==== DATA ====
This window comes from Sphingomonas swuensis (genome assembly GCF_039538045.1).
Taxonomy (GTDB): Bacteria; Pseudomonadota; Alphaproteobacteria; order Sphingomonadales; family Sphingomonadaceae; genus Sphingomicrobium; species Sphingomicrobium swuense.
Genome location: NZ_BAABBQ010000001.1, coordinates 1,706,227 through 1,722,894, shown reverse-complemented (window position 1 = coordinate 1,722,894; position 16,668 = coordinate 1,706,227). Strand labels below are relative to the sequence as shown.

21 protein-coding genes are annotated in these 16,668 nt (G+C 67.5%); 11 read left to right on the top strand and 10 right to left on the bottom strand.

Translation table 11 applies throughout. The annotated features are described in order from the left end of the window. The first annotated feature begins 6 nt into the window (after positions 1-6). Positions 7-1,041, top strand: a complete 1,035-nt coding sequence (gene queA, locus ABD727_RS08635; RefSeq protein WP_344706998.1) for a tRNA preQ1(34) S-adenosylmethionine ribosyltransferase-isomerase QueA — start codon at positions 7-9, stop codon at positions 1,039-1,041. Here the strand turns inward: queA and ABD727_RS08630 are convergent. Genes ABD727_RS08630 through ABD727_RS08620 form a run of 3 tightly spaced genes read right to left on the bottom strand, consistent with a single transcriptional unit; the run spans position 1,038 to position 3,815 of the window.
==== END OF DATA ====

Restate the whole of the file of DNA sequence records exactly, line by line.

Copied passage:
This window comes from Sphingomonas swuensis (genome assembly GCF_039538045.1).
Taxonomy (GTDB): Bacteria; Pseudomonadota; Alphaproteobacteria; order Sphingomonadales; family Sphingomonadaceae; genus Sphingomicrobium; species Sphingomicrobium swuense.
Genome location: NZ_BAABBQ010000001.1, coordinates 1,706,227 through 1,722,894, shown reverse-complemented (window position 1 = coordinate 1,722,894; position 16,668 = coordinate 1,706,227). Strand labels below are relative to the sequence as shown.

21 protein-coding genes are annotated in these 16,668 nt (G+C 67.5%); 11 read left to right on the top strand and 10 right to left on the bottom strand.

Translation table 11 applies throughout. The annotated features are described in order from the left end of the window. The first annotated feature begins 6 nt into the window (after positions 1-6). Positions 7-1,041, top strand: a complete 1,035-nt coding sequence (gene queA, locus ABD727_RS08635; RefSeq protein WP_344706998.1) for a tRNA preQ1(34) S-adenosylmethionine ribosyltransferase-isomerase QueA — start codon at positions 7-9, stop codon at positions 1,039-1,041. Here the strand turns inward: queA and ABD727_RS08630 are convergent. Genes ABD727_RS08630 through ABD727_RS08620 form a run of 3 tightly spaced genes read right to left on the bottom strand, consistent with a single transcriptional unit; the run spans position 1,038 to position 3,815 of the window.